Monday, May 29, 2017

A rockin' geology party!

Our family birthday tradition is to allow the birthday boy to choose a theme for his birthday, and then invite as many guests as he’ll be years old to help celebrate. Lauris chose a geology theme for his seventh birthday party, which pretty much planned itself!

We had set the table with some interesting rocks, desert TOOB animals and insects, and white treat boxes. Although the treat boxes had a few goodies inside – gold mine nugget bubblegum, rock candy from the SC Farmers Market, Hershey’s Nuggets, ring pops, a pencil “pickaxe” and a magnifying glass – the boxes were meant to be cases for the gems the kids would be excavating later. The kids decorated their boxes while we waited for everyone to arrive, using the minerals poster and a few books on rocks & minerals we borrowed from the library for inspiration.

As a quick snack we munched on ‘fossil cookies,’ per Martha Stewart’s recipe. These super-simple walnut cookies are easy to make, and although my ‘fossils’ didn’t come out as pronounced as Martha’s, they were delicious. The children had fun comparing their cookies and trying to decide what made the imprint on their cookie.

Once the drizzle stopped we were ready to head outside and start our excavations!  We started with a dig kit that I had prepared using plaster of paris, following these instructions. I had purchased a bag of polished stones from the Gemstore Mine downtown, and hidden those in the plaster/sand mixture along with arrowheads I ordered online. Aluminum bread pans from Wilson’s Five & Dime were perfect containers (I picked up the magnifying glasses, balloons and candy there as well), and we used the tools that came with this Dinosaur Egg excavation kit (which was a present Mikus received on his birthday) to chip away and uncover our buried treasure. It’s important to host this activity outside, as the sand/plaster gets messy!

As I was making the dig kits I had a nagging feeling that the plaster would harden to concrete and the kids wouldn’t be able to remove the gemstones (which luckily didn’t happen, the dig kits were easy enough to excavate). Since the shark teeth I had ordered online also came a few days later than expected, I decided to make a back-up excavation, just in case. Following this recipe of coffee grounds, sand and flour, I made ‘rocks’ with more hidden treasures inside. The recipe served well for the shark teeth, as the ‘rocks’ were far easier to break apart guaranteeing no one would hurt their fingers on the sharp edges.

The favorite part of the party might have been cracking open geodes. I ordered a dozen online, thinking that most of them would be duds. However, we were pleasantly surprised that each geode, although small and plain on the outside, had super beautiful crystals tucked inside; the kids were absolutely enthralled! Roberts helped each child wrap the geode in a towel before allowing them to tap at them with a small hammer and flathead screwdriver. Most geodes cracked in half with only minor hammering (although one or two were tough to break), while a few split into 4-5 pieces. We had the kids wear safety glasses just in case; luckily our little geologists didn’t mind the extra precaution.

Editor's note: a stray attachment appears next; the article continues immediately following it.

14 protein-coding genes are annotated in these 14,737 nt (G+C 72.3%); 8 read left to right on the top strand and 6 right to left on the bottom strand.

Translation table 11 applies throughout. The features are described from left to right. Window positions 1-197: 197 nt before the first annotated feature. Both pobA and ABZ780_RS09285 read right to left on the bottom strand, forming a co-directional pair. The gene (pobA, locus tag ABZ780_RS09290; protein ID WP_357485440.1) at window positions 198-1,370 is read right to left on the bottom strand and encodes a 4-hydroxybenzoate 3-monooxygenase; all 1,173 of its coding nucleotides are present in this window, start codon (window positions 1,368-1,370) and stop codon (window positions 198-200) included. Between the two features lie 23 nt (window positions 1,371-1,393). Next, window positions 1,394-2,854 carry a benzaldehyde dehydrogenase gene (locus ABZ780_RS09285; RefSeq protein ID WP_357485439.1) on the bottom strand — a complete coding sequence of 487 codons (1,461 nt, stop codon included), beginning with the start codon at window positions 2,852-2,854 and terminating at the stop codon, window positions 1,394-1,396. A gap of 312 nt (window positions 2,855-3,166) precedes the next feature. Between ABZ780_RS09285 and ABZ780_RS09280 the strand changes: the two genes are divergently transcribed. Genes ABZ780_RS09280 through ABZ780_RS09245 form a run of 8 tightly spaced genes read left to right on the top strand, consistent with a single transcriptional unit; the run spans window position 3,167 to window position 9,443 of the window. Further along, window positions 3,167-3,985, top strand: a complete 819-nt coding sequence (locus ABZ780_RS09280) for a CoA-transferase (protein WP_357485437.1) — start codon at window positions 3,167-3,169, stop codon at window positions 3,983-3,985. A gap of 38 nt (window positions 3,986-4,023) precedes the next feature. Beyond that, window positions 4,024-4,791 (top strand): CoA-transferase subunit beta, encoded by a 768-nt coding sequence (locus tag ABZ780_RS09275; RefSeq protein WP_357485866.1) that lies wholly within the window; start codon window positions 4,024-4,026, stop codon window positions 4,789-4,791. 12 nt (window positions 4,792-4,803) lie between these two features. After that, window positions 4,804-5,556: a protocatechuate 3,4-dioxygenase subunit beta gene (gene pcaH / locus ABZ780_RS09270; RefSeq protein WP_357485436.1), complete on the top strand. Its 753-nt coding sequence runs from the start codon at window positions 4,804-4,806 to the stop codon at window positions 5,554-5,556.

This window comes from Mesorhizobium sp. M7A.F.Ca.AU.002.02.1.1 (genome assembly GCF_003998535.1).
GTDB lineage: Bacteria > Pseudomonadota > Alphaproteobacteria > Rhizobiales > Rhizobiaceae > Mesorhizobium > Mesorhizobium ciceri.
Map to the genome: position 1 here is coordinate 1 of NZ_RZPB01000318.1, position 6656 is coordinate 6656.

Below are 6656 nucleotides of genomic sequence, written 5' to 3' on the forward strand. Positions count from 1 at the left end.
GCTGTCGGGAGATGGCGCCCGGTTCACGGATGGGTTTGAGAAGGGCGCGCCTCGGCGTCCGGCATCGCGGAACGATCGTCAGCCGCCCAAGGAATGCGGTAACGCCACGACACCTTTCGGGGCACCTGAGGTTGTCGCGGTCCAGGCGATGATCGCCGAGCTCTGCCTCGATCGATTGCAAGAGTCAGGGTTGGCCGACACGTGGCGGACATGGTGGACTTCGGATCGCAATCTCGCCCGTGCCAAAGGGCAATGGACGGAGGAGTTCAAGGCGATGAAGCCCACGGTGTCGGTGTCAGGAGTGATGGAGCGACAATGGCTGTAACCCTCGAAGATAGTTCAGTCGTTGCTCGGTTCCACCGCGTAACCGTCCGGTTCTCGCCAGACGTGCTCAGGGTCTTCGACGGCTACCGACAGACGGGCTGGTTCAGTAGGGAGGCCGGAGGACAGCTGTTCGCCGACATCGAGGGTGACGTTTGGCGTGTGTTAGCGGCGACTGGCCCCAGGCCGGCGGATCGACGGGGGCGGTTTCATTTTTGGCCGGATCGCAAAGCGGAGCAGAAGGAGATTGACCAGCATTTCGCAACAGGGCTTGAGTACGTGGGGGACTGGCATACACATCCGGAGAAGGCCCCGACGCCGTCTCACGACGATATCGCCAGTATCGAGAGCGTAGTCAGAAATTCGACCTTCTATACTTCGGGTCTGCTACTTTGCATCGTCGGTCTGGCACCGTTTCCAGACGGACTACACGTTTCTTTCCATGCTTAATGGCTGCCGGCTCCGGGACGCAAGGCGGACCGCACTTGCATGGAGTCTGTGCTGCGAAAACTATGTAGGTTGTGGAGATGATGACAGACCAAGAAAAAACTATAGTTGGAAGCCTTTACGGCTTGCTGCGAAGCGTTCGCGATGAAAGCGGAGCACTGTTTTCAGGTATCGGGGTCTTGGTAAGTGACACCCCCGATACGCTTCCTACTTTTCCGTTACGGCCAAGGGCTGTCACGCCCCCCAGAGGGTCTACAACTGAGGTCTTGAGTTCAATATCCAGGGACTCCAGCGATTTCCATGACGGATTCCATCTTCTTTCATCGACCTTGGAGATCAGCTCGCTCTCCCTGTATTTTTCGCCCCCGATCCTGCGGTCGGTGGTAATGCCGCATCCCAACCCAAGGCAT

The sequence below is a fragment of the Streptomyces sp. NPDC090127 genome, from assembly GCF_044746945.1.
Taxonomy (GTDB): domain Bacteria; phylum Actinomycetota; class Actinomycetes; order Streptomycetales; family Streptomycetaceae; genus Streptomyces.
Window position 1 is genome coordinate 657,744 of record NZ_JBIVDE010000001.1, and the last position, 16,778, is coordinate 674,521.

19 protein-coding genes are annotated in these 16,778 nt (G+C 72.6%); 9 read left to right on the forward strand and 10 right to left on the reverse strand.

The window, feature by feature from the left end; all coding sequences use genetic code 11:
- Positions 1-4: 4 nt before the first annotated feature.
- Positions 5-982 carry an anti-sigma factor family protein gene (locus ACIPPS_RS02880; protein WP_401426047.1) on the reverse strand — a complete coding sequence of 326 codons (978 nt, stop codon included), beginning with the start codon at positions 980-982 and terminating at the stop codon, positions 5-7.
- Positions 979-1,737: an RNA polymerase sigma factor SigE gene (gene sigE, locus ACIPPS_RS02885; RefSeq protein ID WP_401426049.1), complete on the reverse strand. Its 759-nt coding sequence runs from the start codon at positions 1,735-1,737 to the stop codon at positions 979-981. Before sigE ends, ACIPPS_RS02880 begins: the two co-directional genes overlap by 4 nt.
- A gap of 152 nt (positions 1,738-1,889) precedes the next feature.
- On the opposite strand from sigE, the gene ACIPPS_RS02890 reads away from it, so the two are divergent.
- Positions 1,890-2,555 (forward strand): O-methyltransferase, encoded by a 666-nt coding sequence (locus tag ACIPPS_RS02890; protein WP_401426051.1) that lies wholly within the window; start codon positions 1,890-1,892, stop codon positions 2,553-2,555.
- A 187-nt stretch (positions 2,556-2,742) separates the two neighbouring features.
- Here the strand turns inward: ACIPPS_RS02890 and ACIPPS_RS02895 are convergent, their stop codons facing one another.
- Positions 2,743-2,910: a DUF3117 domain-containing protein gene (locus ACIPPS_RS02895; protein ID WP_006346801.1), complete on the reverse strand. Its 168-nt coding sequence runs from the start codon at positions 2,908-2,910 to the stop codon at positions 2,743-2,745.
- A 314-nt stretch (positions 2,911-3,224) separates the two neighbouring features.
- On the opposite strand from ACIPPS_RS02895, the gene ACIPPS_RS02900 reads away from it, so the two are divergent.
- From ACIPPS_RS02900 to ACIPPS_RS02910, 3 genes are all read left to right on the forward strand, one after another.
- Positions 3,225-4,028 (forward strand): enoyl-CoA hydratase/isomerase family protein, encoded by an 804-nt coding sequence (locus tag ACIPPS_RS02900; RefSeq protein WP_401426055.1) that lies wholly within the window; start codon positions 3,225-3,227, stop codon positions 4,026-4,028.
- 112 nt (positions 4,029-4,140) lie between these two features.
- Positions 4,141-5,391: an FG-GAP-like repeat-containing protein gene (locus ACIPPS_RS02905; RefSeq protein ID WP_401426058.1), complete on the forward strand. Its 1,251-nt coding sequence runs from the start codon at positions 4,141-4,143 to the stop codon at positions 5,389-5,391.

Finally it was time for dessert! It’s always good to have something that’s not pure sugar for the kids to eat, so we had a watermelon ‘cave’ full of fruit gems that rather quickly disappeared. Pomegranate seeds make perfect rubies!

Of course there was also cake. I had initially hoped to make a ‘layers of the earth’ cake, but quickly gave that idea up when I saw the amount of food dye and other stuff utilized in most recipes. Instead, I stuck with layers – call them sedimentary if you wish – that I’ve previously used with this one-bowl chocolate cake: fudge, crumbled Oreos, raspberry jam. The top of the cake was meant to resemble a gem mine entrance, and although it was fun to make, it turned out a little messy. Luckily nobody seemed to mind, and after a rousing rendition of Happy Birthday everybody dug in. (Rock candy - Mast General Store, chocolate rocks - amazon)

The geology theme was perfect for seven year olds. The kids have learned about rocks and minerals at school, and are fascinated with pyrite, geodes and gems of all kinds. On the other hand they are still young enough to enjoy a good treasure hunt, and their joy at finding an arrowhead or shark’s tooth was easy to see. It feels like any year now Lauris will want a more grown-up party for his birthday, so I’ll take the fun cake & themed activities while I can still get them – I hope I’ve still got a few more years!

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